Clad in bright-blue polyester vests emblazoned with Chinese characters, the Chinatown-International District Block Watch volunteers spend a Tuesday evening canvassing the neighborhood’s low slopes on the lookout for signs of trouble. On this night, the most notable incident is a barking dog in a dark car. But sometimes it’s something more sinister.
“Around here, you have to be careful,” one volunteer remarked as the group made its way down South Jackson Street, passing a shattered convenience-store window. “There’s a lot of arrests right in here for public intoxication, but it’s [also] violence, sometimes drugs.”
At least three stabbings have occurred at that corner in the past three years. Across the neighborhood populated heavily by elderly Asian Americans, rates of homicide and other violent crimes are some of the highest in the county. Low income and substandard health also plague the area. The average lifespan is seven years shorter than in King County’s affluent communities. Residents have some of the highest rates in the county of mental distress, high cholesterol, high blood pressure, diabetes, and preventable hospitalizations.
Crime. Poverty. Poor health. These issues have as many potential causes as they do consequences, but one surprising factor is often left out of the conversation—one that links them all together: a tree canopy. Or, in the case of the Chinatown-ID, the lack of one.
The Seattle Tree Canopy Assessment, a City of Seattle study, states that white, wealthy neighborhoods are more likely to have trees lining their streets than their poor, nonwhite counterparts. Perhaps the most notable example is in Census Tract 91—Chinatown/ID—where more than 80 percent of residents are not white. Two-thirds are considered by the city to be officially poor. And tree coverage is among the lowest in the city—less than 10 percent of the area is shaded.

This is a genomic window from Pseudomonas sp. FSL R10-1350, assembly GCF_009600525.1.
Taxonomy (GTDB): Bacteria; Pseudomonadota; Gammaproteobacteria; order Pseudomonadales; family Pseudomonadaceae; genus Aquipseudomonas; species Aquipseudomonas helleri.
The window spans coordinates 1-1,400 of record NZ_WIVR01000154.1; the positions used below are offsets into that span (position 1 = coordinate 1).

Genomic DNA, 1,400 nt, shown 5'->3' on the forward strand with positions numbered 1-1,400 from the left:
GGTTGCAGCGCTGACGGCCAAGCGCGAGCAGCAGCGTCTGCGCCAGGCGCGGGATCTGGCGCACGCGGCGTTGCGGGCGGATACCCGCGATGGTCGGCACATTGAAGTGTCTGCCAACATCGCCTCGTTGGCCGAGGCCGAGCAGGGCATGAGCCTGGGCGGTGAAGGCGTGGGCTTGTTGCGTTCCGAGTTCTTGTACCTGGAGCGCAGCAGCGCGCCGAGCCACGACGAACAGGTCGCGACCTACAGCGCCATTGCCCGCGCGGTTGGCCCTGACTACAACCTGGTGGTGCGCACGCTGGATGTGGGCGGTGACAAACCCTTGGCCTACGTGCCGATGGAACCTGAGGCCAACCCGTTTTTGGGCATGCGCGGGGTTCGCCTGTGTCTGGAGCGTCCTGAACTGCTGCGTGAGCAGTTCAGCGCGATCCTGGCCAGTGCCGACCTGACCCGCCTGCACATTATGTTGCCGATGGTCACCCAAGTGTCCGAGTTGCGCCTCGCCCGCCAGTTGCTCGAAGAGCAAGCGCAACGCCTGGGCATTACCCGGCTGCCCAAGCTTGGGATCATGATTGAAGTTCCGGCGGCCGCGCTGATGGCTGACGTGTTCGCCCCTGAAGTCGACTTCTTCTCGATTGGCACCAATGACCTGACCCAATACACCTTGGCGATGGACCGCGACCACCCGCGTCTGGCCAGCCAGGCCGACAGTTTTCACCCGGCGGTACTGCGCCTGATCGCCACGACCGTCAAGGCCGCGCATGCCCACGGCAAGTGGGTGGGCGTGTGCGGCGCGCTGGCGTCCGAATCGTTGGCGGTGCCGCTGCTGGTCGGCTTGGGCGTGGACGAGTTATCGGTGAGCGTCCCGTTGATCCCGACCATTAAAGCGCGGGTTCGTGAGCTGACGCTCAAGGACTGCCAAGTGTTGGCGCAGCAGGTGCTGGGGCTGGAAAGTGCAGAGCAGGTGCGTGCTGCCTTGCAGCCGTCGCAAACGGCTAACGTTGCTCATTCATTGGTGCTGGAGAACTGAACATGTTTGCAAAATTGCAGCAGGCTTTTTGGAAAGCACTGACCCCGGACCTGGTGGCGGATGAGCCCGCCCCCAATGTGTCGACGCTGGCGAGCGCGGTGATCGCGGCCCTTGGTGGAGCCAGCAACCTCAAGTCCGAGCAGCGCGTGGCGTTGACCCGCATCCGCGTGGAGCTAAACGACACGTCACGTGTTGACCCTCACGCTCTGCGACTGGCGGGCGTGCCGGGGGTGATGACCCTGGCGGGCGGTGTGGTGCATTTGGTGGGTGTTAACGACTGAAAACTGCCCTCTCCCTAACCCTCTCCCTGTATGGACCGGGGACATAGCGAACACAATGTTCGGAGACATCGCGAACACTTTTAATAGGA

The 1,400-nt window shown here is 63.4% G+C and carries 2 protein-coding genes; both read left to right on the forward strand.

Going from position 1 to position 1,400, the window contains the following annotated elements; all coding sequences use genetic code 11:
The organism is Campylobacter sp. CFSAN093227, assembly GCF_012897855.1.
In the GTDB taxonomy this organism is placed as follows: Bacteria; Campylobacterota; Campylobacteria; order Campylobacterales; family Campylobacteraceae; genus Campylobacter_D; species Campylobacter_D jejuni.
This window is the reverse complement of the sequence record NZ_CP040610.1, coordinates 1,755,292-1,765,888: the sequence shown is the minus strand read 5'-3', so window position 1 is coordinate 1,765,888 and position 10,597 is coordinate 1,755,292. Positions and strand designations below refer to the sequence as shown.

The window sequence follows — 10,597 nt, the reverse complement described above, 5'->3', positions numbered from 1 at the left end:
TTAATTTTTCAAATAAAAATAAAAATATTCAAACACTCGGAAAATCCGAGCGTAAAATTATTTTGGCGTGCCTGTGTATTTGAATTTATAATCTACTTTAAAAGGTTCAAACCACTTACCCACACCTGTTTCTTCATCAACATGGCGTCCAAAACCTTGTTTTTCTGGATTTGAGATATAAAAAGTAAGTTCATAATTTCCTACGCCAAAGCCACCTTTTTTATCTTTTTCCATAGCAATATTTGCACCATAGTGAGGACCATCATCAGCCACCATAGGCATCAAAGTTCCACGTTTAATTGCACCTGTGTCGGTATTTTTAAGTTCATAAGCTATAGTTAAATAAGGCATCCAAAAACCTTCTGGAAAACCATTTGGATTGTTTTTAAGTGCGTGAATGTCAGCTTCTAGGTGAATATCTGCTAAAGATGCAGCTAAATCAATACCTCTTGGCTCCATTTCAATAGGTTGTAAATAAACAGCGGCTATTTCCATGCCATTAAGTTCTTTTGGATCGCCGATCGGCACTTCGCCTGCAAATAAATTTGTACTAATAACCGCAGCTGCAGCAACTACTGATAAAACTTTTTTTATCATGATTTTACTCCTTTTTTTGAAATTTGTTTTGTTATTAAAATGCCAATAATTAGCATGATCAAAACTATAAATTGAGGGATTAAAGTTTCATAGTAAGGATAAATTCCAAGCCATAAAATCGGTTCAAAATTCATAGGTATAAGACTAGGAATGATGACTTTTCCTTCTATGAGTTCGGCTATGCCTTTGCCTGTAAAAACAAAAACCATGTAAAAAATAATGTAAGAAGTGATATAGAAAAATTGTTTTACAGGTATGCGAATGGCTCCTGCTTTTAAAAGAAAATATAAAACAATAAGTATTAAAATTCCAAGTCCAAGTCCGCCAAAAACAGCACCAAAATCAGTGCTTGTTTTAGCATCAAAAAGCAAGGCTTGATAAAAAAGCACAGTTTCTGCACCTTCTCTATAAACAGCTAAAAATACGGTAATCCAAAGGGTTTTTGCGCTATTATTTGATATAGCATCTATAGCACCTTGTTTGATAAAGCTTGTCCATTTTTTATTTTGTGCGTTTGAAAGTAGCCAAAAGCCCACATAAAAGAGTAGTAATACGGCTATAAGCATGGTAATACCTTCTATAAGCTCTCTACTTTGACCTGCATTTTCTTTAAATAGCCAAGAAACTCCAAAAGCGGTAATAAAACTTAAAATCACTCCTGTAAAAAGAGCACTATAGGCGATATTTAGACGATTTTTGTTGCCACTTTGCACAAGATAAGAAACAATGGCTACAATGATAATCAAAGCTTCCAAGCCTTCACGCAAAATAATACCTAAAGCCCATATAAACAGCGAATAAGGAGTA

This discrepancy comes into sharp focus this month as Seattle City Council member Rob Johnson plans to introduce legislation to tweak the city’s decade-old tree ordinance. In part, Johnson wants to establish a system of permits and fees, paid by developers who clear a lot to build or homeowners who want to remove a troublesome tree. The fees for tree removal could help fund new tree planting in areas like the Chinatown/ID where canopy is scarce. The city should take the lead to “distribute those trees in a way that is equitable and recognizes the lack of canopy in some neighborhoods,” Johnson told the Urban Forestry Commission earlier this month.
The tree-protection ordinance passed a decade ago was advertised as an interim measure. Johnson’s forthcoming legislation and the tree canopy study’s conclusions come at a time when mountains of research from around the world are confirming the numerous benefits of trees and green spaces. According to researchers, trees could actually help your grandpa’s heart disease, your mom’s small business, your sister’s grades, your neighborhood’s crime rate, and much more.
Trees have always been a part of Seattle’s draw. After all, the city’s coniferous crown is what makes the Emerald City emerald in the first place. But the city’s 2015 launch of the Equity and Environment Initiative, a city government/community partnership meant to address issues of race and social justice, also offered an opportunity to find out how different neighborhoods fare as regards a tree canopy.
“If you consider urban trees a service, it’s logical to think that underserved communities would have fewer services,” said Sandra Pinto de Bader, the urban-forestry-policy lead staffer for Seattle’s Office of Sustainability and Environment.
The city study analyzed two factors: the percentage of people of color and the percentage of people with incomes at or below 200 percent of the poverty level. Conclusion: The poorer and less-white a neighborhood, the less likely it is to have robust tree coverage.
The Chinatown/ID’s population, for example, is more than four-fifths people of color with a median household income of $29,464, according to 2015 U.S. Census estimates. The district’s tree canopy, less than 10 percent, is less than one-fifth of the coverage in the most tree-dense area, Broadview, which boasts a canopy of 55 percent. According to census estimates, Broadview is home to an 87.5 percent white population with a median household income of $125,400.